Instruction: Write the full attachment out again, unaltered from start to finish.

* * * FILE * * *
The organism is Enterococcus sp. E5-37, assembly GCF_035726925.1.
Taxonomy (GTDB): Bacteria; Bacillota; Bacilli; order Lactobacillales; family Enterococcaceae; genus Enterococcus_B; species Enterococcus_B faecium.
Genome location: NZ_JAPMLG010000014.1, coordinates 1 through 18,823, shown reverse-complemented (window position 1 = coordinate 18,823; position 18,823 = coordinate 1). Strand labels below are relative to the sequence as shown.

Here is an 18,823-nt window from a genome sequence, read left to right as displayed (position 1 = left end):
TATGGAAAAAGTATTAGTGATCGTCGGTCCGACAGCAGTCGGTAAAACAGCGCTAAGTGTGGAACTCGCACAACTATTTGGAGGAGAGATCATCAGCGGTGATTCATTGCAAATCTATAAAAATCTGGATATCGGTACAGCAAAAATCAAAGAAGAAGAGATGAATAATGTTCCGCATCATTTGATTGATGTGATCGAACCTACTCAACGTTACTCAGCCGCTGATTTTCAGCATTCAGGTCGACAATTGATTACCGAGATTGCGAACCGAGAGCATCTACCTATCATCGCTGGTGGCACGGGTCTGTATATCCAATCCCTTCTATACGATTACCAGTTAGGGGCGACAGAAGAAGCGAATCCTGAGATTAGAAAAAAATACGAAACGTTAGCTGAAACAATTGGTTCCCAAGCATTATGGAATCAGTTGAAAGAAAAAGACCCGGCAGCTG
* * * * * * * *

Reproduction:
The organism is Enterococcus sp. E5-37, assembly GCF_035726925.1.
Taxonomy (GTDB): Bacteria; Bacillota; Bacilli; order Lactobacillales; family Enterococcaceae; genus Enterococcus_B; species Enterococcus_B faecium.
Genome location: NZ_JAPMLG010000014.1, coordinates 1 through 18,823, shown reverse-complemented (window position 1 = coordinate 18,823; position 18,823 = coordinate 1). Strand labels below are relative to the sequence as shown.

Here is an 18,823-nt window from a genome sequence, read left to right as displayed (position 1 = left end):
TATGGAAAAAGTATTAGTGATCGTCGGTCCGACAGCAGTCGGTAAAACAGCGCTAAGTGTGGAACTCGCACAACTATTTGGAGGAGAGATCATCAGCGGTGATTCATTGCAAATCTATAAAAATCTGGATATCGGTACAGCAAAAATCAAAGAAGAAGAGATGAATAATGTTCCGCATCATTTGATTGATGTGATCGAACCTACTCAACGTTACTCAGCCGCTGATTTTCAGCATTCAGGTCGACAATTGATTACCGAGATTGCGAACCGAGAGCATCTACCTATCATCGCTGGTGGCACGGGTCTGTATATCCAATCCCTTCTATACGATTACCAGTTAGGGGCGACAGAAGAAGCGAATCCTGAGATTAGAAAAAAATACGAAACGTTAGCTGAAACAATTGGTTCCCAAGCATTATGGAATCAGTTGAAAGAAAAAGACCCGGCAGCTG